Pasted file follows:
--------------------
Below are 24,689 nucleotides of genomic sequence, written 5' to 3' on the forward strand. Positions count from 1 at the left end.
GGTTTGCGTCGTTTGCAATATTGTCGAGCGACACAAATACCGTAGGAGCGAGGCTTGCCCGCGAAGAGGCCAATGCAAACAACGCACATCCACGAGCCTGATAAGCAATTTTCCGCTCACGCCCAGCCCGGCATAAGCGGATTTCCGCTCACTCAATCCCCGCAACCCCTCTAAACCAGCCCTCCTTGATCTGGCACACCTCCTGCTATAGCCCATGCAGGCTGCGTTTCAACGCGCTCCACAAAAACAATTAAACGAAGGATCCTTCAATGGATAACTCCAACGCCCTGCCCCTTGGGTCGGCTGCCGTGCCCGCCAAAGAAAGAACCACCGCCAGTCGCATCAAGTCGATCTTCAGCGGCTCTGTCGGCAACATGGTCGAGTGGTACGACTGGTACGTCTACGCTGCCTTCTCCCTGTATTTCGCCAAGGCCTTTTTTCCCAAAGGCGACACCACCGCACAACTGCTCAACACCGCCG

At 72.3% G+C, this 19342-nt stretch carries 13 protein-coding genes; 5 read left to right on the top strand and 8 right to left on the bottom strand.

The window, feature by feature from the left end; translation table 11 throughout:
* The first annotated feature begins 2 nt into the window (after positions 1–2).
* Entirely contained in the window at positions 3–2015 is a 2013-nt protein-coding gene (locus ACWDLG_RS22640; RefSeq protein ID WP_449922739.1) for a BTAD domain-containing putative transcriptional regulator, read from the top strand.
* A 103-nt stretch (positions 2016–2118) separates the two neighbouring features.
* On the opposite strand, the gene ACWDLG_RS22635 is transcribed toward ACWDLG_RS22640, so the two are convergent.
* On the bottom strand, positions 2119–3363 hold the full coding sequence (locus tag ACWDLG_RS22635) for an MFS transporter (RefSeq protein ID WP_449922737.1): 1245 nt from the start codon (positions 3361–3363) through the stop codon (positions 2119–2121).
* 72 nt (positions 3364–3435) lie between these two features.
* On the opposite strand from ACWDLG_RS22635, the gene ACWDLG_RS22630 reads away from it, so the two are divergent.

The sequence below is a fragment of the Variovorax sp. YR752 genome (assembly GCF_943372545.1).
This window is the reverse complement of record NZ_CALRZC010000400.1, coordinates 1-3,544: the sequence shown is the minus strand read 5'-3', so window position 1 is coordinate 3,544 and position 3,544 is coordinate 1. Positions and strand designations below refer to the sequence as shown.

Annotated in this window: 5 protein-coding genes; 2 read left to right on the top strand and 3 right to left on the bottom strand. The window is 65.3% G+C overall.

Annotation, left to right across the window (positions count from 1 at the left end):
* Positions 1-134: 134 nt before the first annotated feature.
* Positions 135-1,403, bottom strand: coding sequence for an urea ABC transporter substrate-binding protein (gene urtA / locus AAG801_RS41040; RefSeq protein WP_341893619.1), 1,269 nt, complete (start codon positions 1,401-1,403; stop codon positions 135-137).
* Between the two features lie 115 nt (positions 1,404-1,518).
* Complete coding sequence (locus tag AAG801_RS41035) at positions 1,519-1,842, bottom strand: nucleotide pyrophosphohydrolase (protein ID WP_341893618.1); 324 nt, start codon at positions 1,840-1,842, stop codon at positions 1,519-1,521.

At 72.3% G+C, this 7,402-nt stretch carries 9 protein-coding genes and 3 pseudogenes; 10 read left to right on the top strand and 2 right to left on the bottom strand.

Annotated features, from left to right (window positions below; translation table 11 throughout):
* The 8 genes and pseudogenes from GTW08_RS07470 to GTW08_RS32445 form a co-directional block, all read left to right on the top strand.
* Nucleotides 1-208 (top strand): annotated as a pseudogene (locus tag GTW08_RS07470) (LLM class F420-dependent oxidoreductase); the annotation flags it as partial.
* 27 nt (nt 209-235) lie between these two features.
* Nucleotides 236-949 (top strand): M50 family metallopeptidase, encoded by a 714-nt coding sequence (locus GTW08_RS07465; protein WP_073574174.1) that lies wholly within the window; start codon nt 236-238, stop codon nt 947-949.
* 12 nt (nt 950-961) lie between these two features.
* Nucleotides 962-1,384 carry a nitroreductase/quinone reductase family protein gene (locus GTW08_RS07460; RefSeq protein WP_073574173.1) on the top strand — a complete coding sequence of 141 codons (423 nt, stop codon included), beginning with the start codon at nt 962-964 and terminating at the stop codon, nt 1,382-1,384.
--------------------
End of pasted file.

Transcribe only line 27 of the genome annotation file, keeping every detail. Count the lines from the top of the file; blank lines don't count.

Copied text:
* Nucleotides 962-1,384 carry a nitroreductase/quinone reductase family protein gene (locus GTW08_RS07460; RefSeq protein WP_073574173.1) on the top strand — a complete coding sequence of 141 codons (423 nt, stop codon included), beginning with the start codon at nt 962-964 and terminating at the stop codon, nt 1,382-1,384.